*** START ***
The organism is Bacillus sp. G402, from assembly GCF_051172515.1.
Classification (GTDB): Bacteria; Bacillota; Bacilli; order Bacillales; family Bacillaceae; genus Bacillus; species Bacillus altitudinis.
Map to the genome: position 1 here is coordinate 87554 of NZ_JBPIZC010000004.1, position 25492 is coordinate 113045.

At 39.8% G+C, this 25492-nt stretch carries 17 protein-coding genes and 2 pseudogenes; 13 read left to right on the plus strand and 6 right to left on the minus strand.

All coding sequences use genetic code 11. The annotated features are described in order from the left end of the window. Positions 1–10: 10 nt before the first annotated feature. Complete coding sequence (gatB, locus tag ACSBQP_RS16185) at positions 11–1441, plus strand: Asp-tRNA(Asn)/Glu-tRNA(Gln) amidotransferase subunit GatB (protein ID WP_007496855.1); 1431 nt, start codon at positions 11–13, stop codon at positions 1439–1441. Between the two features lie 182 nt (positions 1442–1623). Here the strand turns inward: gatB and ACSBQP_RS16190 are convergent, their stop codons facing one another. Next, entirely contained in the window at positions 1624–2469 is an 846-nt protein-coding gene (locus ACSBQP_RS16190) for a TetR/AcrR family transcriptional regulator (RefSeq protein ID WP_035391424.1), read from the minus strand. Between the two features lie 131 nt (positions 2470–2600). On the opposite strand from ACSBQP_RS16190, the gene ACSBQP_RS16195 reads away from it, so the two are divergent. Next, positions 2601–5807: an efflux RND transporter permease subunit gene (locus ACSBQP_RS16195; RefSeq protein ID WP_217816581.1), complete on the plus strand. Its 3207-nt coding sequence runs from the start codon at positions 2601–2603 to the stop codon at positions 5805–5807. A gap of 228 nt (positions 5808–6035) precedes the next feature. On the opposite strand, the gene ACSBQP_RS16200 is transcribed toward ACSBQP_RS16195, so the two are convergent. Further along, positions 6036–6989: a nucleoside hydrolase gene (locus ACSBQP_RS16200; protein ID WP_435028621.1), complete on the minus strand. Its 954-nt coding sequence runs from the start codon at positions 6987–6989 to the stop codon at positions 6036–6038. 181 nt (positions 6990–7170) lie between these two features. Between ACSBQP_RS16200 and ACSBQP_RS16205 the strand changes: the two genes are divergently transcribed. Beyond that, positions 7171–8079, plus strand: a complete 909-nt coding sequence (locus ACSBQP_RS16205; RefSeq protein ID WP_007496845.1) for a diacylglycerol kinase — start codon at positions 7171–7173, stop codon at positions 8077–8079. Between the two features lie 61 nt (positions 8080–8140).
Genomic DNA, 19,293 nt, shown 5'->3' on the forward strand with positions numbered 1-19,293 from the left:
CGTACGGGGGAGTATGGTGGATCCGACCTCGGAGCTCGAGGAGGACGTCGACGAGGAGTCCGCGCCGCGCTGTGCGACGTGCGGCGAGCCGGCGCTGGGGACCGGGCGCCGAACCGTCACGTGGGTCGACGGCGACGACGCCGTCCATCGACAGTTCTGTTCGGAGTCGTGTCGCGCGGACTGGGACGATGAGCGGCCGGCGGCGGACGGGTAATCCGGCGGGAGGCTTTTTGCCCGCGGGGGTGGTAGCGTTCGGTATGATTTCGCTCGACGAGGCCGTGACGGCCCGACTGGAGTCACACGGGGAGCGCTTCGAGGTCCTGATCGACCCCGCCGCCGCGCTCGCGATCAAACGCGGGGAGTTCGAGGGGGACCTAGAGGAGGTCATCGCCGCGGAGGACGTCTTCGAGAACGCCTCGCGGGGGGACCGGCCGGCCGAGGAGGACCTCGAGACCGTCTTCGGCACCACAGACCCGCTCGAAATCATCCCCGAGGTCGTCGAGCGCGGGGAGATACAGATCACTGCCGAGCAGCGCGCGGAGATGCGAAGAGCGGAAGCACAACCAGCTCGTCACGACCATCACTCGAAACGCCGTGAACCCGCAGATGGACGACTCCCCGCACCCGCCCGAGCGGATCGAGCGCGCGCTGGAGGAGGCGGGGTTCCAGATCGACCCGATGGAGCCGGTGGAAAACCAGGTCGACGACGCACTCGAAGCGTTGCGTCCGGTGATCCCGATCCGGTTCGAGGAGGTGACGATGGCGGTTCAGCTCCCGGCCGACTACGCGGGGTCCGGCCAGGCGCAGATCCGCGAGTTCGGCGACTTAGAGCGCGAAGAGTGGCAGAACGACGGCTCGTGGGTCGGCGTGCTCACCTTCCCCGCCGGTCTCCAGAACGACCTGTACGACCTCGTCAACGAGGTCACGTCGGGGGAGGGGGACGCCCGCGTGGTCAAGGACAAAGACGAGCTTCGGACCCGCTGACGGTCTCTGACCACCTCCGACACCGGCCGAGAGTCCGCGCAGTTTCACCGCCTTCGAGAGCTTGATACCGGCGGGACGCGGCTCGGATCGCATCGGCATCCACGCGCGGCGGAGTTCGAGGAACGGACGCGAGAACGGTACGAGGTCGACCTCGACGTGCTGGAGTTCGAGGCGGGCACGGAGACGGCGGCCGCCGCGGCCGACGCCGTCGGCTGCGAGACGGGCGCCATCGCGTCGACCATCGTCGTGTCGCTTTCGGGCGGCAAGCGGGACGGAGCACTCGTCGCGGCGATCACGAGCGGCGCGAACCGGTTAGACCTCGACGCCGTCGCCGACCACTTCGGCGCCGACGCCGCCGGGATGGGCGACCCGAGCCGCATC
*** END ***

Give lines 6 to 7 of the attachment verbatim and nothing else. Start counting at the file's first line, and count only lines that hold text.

Genomic DNA, 19,293 nt, shown 5'->3' on the forward strand with positions numbered 1-19,293 from the left:
CGTACGGGGGAGTATGGTGGATCCGACCTCGGAGCTCGAGGAGGACGTCGACGAGGAGTCCGCGCCGCGCTGTGCGACGTGCGGCGAGCCGGCGCTGGGGACCGGGCGCCGAACCGTCACGTGGGTCGACGGCGACGACGCCGTCCATCGACAGTTCTGTTCGGAGTCGTGTCGCGCGGACTGGGACGATGAGCGGCCGGCGGCGGACGGGTAATCCGGCGGGAGGCTTTTTGCCCGCGGGGGTGGTAGCGTTCGGTATGATTTCGCTCGACGAGGCCGTGACGGCCCGACTGGAGTCACACGGGGAGCGCTTCGAGGTCCTGATCGACCCCGCCGCCGCGCTCGCGATCAAACGCGGGGAGTTCGAGGGGGACCTAGAGGAGGTCATCGCCGCGGAGGACGTCTTCGAGAACGCCTCGCGGGGGGACCGGCCGGCCGAGGAGGACCTCGAGACCGTCTTCGGCACCACAGACCCGCTCGAAATCATCCCCGAGGTCGTCGAGCGCGGGGAGATACAGATCACTGCCGAGCAGCGCGCGGAGATGCGAAGAGCGGAAGCACAACCAGCTCGTCACGACCATCACTCGAAACGCCGTGAACCCGCAGATGGACGACTCCCCGCACCCGCCCGAGCGGATCGAGCGCGCGCTGGAGGAGGCGGGGTTCCAGATCGACCCGATGGAGCCGGTGGAAAACCAGGTCGACGACGCACTCGAAGCGTTGCGTCCGGTGATCCCGATCCGGTTCGAGGAGGTGACGATGGCGGTTCAGCTCCCGGCCGACTACGCGGGGTCCGGCCAGGCGCAGATCCGCGAGTTCGGCGACTTAGAGCGCGAAGAGTGGCAGAACGACGGCTCGTGGGTCGGCGTGCTCACCTTCCCCGCCGGTCTCCAGAACGACCTGTACGACCTCGTCAACGAGGTCACGTCGGGGGAGGGGGACGCCCGCGTGGTCAAGGACAAAGACGAGCTTCGGACCCGCTGACGGTCTCTGACCACCTCCGACACCGGCCGAGAGTCCGCGCAGTTTCACCGCCTTCGAGAGCTTGATACCGGCGGGACGCGGCTCGGATCGCATCGGCATCCACGCGCGGCGGAGTTCGAGGAACGGACGCGAGAACGGTACGAGGTCGACCTCGACGTGCTGGAGTTCGAGGCGGGCACGGAGACGGCGGCCGCCGCGGCCGACGCCGTCGGCTGCGAGACGGGCGCCATCGCGTCGACCATCGTCGTGTCGCTTTCGGGCGGCAAGCGGGACGGAGCACTCGTCGCGGCGATCACGAGCGGCGCGAACCGGTTAGACCTCGACGCCGTCGCCGACCACTTCGGCGCCGACGCCGCCGGGATGGGCGACCCGAGCCGCATC